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23 March 2020

New Waves reborn

Christopher Sainsbury and James Henry during ABC Classic studio session in December - coming up in <em>New Waves</em> in a Ngarra-Burria program halfway through the year. Image: Christopher Sainsbury and James Henry during ABC Classic studio session in December - coming up in New Waves in a Ngarra-Burria program halfway through the year.  

After a journey, ABC Classic's new music program New Waves is back as podcast, and now also on the radio

2019 was a year of time out, reflection and change. The New Waves podcast had been running continuously, putting out 40 to 50 episodes a year since its inception in late 2007.

Back then, the program was simply 'a piece of music in your pocket' - usually a single music track with a short introduction or interview excerpt, produced as an online supplement to the radio program New Music Up Late (2006-2014). This made the frequency of episodes pretty manageable.

But over the years New Waves expanded, becoming a long-form podcast program, featuring whole concerts, 90-minute monster works (and even one 24-hour work), or montage-like audio walk-throughs of site-specific installations and performances, often including multiple artist interviews.

By the middle of 2019, with 530 episodes behind us (the last 150 or so still available in the online New Waves archive), it was time to take a break. To get off the production treadmill for a while and take stock. And rethink how best to bring new Australian music and artists, and the issues that matter, to as many music lovers as possible.

After a period of internal and external consultation (aided by a temporary position created for Elena Phatak while I took long-service leave), I began a process of reshaping the program, with direction, help and feedback from several ABC Classic colleagues. One of the results of this process was the decision to put New Waves on the radio. Podcasts are a wonderful thing, and have grown exponentially in audience numbers over the past decade. But the reality is that far more people still tune in to the radio. With the exception of rare smash hit podcasts (such as, say, Serial), podcast audiences don't come close to the on-air listenership at any time of day (except, perhaps, in the wee hours of the morning). Podcasts rely on active seekers. The more niche the content, the less likely those active seekers will amount to more than a few thousand. It seemed like time to reshape New Waves in a way that would make it an attractive on-air proposition.

The new-look New Waves we came up with is a shorter, tighter, feature-style program - the focus on the talk, with music used to support and illustrate the conversations. The sound is more heavily produced, meaning that there is now more time, and some engineering support, given to the process of polishing the sound of each program. As it's no longer a weekly program, the broadcast slots will be flexible, designed to support the broadcast of ambitious new recordings, and to enrich significant station-wide events such as International Women's Day, NAIDOC Week, Sydney International Piano Competition, and the annual November Aus Music Month on ABC Radio.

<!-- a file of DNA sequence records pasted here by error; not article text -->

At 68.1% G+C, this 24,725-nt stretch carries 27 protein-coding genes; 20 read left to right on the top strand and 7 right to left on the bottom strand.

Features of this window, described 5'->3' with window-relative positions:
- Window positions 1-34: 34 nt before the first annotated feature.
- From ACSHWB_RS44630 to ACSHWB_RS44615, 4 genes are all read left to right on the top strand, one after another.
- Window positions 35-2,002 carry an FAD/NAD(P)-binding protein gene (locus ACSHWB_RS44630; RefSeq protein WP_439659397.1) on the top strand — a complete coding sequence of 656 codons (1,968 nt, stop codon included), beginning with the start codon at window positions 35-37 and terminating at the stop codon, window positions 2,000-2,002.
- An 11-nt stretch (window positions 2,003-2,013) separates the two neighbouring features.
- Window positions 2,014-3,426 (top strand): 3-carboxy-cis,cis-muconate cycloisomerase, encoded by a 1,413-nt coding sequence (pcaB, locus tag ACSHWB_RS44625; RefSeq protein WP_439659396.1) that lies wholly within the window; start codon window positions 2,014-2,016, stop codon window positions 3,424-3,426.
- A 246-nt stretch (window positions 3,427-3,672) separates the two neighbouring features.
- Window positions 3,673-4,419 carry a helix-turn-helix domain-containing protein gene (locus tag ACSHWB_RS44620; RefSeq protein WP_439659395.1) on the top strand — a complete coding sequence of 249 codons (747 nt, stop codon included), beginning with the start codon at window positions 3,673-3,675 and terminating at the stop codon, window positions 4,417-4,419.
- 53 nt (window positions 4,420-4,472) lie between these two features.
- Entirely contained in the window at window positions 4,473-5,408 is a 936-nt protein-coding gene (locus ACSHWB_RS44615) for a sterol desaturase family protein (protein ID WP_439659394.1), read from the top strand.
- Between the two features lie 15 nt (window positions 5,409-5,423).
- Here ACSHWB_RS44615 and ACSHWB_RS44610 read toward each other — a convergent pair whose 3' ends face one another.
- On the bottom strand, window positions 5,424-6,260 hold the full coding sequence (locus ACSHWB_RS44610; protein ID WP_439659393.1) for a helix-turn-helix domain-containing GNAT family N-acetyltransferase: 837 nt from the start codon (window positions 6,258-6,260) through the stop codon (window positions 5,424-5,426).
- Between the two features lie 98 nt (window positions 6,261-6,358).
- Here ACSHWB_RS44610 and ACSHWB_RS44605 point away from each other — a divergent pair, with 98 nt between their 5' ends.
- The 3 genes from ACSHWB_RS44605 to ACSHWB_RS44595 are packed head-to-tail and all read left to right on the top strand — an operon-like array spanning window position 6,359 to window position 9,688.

We've also given the program its own theme. A captivating slice of Katia Beaugeais's Breath By Breath for soprano saxophone, recorded for New Waves in 2019. (Listen to the work in full and find out more about it here.)

So now New Waves is back. The program kicked off in February 2020 with a deep dive into issues of gender equality in the company of impressive creative women Liza Lim, Katie Noonan and Alice Chance. In this Episode 1, the artists reflect on career paths and gender, and on the possibilities for a more inclusive and diverse musical future. It went to air as part of the first day of ABC Classic's four-day Festival of Female Composers, with a bonus online-only episode featuring shout-outs that each guest gave to artists that are important to them or that they think are people to watch for.

Episode 2 focuses on Cat Hope's one-hour wordless opera Speechless. In keeping with the tighter radio-feature format, the opera is presented in two parts - a 23-minute talk feature incorporating excerpts of the music - and a separate podcast of the recording of the entire work. The first part went to air as rich content to introduce and contextualise the premiere broadcast of the opera in ABC Classic's Sunday Opera on the final night of the Festival of Female Composers.

Across 2020, we're planning more deep dives into pointy issues. There'll also be some thematic surveys of the Australian music scene around threads such as the impact of birdsong on Australian composers and sound artists, recent creative responses to the importance of our pianos, and the diverse nature of contemporary improvising practice. There'll be artist profiles, and programs that home in on a work or initiative. Plus a few surprising guests from across the art-musical spectrum.

Have a listen online. Or better still, subscribe to the New Waves podcast via the ABC listen app or your podcast feed of choice. See the New Waves website for information and links.

Let us know what you think. And spread the word far and wide with curious listeners and anyone who's passionate or just curious about the artists of right here right now.

> ABC Classic: New Waves


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